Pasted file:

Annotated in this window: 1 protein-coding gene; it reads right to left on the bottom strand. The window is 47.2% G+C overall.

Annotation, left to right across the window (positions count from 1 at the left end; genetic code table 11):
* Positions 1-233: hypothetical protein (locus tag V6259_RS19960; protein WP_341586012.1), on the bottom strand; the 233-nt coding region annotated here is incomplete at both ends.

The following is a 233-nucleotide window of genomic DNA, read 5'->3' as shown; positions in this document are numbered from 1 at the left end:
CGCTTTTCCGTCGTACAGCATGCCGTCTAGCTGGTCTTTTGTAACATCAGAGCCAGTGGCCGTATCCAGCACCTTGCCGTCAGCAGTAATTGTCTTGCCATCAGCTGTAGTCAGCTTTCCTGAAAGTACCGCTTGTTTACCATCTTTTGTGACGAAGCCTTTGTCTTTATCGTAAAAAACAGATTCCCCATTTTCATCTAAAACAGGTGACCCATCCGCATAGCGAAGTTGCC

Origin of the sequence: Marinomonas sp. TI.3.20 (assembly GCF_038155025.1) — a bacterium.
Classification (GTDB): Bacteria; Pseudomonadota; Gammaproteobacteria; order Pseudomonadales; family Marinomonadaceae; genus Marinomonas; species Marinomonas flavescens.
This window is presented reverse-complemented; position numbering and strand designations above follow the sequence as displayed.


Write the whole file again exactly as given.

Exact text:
Annotated in this window: 1 protein-coding gene; it reads right to left on the bottom strand. The window is 47.2% G+C overall.

Annotation, left to right across the window (positions count from 1 at the left end; genetic code table 11):
* Positions 1-233: hypothetical protein (locus tag V6259_RS19960; protein WP_341586012.1), on the bottom strand; the 233-nt coding region annotated here is incomplete at both ends.

The following is a 233-nucleotide window of genomic DNA, read 5'->3' as shown; positions in this document are numbered from 1 at the left end:
CGCTTTTCCGTCGTACAGCATGCCGTCTAGCTGGTCTTTTGTAACATCAGAGCCAGTGGCCGTATCCAGCACCTTGCCGTCAGCAGTAATTGTCTTGCCATCAGCTGTAGTCAGCTTTCCTGAAAGTACCGCTTGTTTACCATCTTTTGTGACGAAGCCTTTGTCTTTATCGTAAAAAACAGATTCCCCATTTTCATCTAAAACAGGTGACCCATCCGCATAGCGAAGTTGCC

Origin of the sequence: Marinomonas sp. TI.3.20 (assembly GCF_038155025.1) — a bacterium.
Classification (GTDB): Bacteria; Pseudomonadota; Gammaproteobacteria; order Pseudomonadales; family Marinomonadaceae; genus Marinomonas; species Marinomonas flavescens.
This window is presented reverse-complemented; position numbering and strand designations above follow the sequence as displayed.